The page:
I will also note that the uncertainty is not one-sided. Some economic dynamics have shifted rapidly in positive ways during the pandemic. For example, GDP rebounded much faster than anyone anticipated. Financial markets have responded to our tightening faster than they historically do.

Staying the policy course

Once we reach our landing rate, I think it will be appropriate for the Committee to allow some time to pass, during which the FOMC could assess the impact of policy tightening as it transmits through the economy. The challenge here is that policymakers have no way of knowing for certain if the peak rate selected is the optimal one. So, I think we must let the economic dynamics play out.

If it turns out that that policy is not sufficiently restrictive to rein in inflation, then additional policy tightening actions may be appropriate. On the other hand, if economic conditions weaken appreciably—for example, if unemployment rises uncomfortably—it will be important to resist the temptation to react by reversing our policy course until it is clear that inflation is well on track to return to our longer-run target of 2 percent.

I think it would be unwise to quickly reverse our policy stance. While I do not speak for my colleagues on the FOMC, I think there is consensus that we do not want to stir even more questions into an already uncertain economy. Instead, we want the public and markets to clearly understand our aims, and the fact that we are going to be unwavering in the pursuit to bring underlying inflation back toward our 2 percent objective.

In the last several months, I've described this approach—getting to a moderately restrictive landing rate and then not reversing that policy stance for some time—as being "purposeful and resolute." It is heavily informed by analysis my staff has done of past tightening cycles, which highlights what not to do.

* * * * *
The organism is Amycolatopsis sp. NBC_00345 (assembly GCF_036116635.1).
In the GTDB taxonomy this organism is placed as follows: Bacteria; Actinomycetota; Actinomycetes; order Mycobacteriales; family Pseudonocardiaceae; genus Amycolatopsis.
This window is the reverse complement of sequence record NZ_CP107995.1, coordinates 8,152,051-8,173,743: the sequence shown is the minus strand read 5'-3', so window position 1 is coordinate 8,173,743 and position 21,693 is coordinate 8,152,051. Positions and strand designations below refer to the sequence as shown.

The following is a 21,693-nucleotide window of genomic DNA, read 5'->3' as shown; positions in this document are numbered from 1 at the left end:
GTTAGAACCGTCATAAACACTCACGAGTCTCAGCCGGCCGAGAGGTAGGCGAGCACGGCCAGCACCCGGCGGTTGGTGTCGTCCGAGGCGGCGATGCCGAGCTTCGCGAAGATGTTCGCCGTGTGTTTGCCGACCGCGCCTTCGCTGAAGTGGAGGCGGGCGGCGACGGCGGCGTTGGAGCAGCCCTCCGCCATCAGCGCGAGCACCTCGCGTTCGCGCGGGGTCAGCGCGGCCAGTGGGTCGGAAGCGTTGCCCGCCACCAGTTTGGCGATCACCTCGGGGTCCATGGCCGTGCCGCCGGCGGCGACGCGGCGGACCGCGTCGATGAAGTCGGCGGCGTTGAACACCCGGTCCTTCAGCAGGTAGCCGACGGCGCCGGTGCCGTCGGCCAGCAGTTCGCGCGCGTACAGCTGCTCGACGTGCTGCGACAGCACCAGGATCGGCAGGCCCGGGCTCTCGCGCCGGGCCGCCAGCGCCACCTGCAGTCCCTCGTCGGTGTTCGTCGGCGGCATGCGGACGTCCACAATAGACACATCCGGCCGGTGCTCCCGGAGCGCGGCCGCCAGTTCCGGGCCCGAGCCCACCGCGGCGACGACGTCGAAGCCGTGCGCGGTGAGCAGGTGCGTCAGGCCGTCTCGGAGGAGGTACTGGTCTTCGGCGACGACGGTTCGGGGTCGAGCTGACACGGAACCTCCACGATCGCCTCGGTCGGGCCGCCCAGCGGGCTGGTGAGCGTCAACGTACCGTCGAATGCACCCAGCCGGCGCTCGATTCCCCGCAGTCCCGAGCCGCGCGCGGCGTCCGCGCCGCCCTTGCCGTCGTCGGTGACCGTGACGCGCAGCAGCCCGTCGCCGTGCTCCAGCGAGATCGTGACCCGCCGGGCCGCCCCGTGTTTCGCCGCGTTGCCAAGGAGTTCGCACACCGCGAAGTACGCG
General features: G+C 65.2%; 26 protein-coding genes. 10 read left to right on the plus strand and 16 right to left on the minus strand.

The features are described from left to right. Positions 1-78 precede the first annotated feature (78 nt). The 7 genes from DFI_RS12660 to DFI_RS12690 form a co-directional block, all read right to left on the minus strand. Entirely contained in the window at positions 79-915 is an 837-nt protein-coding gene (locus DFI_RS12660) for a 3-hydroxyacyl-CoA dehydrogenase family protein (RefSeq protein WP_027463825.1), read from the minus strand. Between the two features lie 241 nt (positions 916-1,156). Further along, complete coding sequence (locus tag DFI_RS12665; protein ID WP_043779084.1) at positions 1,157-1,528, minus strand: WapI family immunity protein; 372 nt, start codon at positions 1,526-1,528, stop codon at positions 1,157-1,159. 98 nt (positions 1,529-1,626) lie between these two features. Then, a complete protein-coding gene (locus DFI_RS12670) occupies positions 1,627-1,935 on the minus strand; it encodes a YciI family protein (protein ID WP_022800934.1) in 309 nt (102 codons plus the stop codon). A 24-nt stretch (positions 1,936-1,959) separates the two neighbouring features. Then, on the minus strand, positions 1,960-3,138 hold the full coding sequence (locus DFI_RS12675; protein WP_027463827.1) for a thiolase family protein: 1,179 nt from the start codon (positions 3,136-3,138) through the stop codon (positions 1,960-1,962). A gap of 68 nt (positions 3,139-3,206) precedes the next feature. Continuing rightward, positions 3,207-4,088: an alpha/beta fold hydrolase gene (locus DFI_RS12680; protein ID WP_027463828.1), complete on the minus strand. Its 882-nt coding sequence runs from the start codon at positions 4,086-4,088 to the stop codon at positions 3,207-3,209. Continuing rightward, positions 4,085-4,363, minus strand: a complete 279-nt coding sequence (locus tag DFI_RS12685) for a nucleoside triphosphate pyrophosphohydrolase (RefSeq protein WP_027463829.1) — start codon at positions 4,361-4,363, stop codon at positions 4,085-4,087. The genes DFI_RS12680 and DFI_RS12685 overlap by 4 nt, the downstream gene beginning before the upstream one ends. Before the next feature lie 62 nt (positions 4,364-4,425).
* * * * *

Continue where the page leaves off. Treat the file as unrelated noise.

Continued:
Two of our economists, Federico Mandelman and Brent Meyer, examined monetary policy before and during "the Great Inflation," which lasted from the late 1960s through the early 1980s. The main takeaway from their research is that we must be resolute if we are to completely uproot inflation. What economists have come to call stop-and-go monetary policy—tightening in the face of rising inflation only to reverse course abruptly when unemployment rises—likely helped fuel the Great Inflation. Between the late 1960s and '80s annual inflation rates exceeded 6 percent for the better part of a decade and peaked at nearly 14 percent.

That doesn't mean we charge ahead blindly with tightening. Moving too aggressively could introduce the temptation to abruptly shift course if economic indicators soften. Therein lies the risk of repeating the stop-and-go approach that arguably contributed to economic instability in the 1970s and early '80s.

Now, let me be crystal clear about my policy approach. By advocating that the Committee reach a landing rate and then assess how monetary policy is flowing through the economy, I am in no way suggesting that we reverse course at that point and loosen policy. Along those lines, I warn against a stop-and-go approach, with abrupt shifts, before inflation is firmly on a trajectory back to the longer run target of 2 percent. Being purposeful, reading the economic signals, and carefully assessing how policy is affecting the real economy is not synonymous with reversing the policy stance. We need to look at other signals besides inflation—including wage growth, unemployment, labor market tightness, and sustained demand—but not overreact to them.